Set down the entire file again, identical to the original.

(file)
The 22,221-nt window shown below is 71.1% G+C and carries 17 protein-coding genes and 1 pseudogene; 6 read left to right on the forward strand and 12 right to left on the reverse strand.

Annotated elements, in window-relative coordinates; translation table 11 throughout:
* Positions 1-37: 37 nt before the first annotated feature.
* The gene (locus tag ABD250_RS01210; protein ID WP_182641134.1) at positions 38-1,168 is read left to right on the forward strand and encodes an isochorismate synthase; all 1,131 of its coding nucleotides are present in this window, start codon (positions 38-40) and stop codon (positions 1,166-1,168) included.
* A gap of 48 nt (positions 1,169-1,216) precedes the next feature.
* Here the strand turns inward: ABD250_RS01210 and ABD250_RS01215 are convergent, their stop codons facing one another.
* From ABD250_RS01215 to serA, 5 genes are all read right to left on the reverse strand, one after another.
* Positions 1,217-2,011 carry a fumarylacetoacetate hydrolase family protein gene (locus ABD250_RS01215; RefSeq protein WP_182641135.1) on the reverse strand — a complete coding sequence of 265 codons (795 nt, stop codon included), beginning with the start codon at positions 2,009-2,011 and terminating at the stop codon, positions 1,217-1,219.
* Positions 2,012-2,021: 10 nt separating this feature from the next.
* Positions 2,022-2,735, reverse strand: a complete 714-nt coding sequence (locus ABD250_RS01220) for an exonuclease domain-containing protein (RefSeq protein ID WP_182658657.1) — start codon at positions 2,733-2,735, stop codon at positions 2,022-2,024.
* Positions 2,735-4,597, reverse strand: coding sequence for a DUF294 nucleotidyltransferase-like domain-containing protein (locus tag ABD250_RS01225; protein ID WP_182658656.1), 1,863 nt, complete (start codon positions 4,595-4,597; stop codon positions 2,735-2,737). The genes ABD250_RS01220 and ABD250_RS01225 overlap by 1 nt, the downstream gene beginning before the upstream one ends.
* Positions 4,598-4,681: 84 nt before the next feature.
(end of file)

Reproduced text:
The 22,221-nt window shown below is 71.1% G+C and carries 17 protein-coding genes and 1 pseudogene; 6 read left to right on the forward strand and 12 right to left on the reverse strand.

Annotated elements, in window-relative coordinates; translation table 11 throughout:
* Positions 1-37: 37 nt before the first annotated feature.
* The gene (locus tag ABD250_RS01210; protein ID WP_182641134.1) at positions 38-1,168 is read left to right on the forward strand and encodes an isochorismate synthase; all 1,131 of its coding nucleotides are present in this window, start codon (positions 38-40) and stop codon (positions 1,166-1,168) included.
* A gap of 48 nt (positions 1,169-1,216) precedes the next feature.
* Here the strand turns inward: ABD250_RS01210 and ABD250_RS01215 are convergent, their stop codons facing one another.
* From ABD250_RS01215 to serA, 5 genes are all read right to left on the reverse strand, one after another.
* Positions 1,217-2,011 carry a fumarylacetoacetate hydrolase family protein gene (locus ABD250_RS01215; RefSeq protein WP_182641135.1) on the reverse strand — a complete coding sequence of 265 codons (795 nt, stop codon included), beginning with the start codon at positions 2,009-2,011 and terminating at the stop codon, positions 1,217-1,219.
* Positions 2,012-2,021: 10 nt separating this feature from the next.
* Positions 2,022-2,735, reverse strand: a complete 714-nt coding sequence (locus ABD250_RS01220) for an exonuclease domain-containing protein (RefSeq protein ID WP_182658657.1) — start codon at positions 2,733-2,735, stop codon at positions 2,022-2,024.
* Positions 2,735-4,597, reverse strand: coding sequence for a DUF294 nucleotidyltransferase-like domain-containing protein (locus tag ABD250_RS01225; protein ID WP_182658656.1), 1,863 nt, complete (start codon positions 4,595-4,597; stop codon positions 2,735-2,737). The genes ABD250_RS01220 and ABD250_RS01225 overlap by 1 nt, the downstream gene beginning before the upstream one ends.
* Positions 4,598-4,681: 84 nt before the next feature.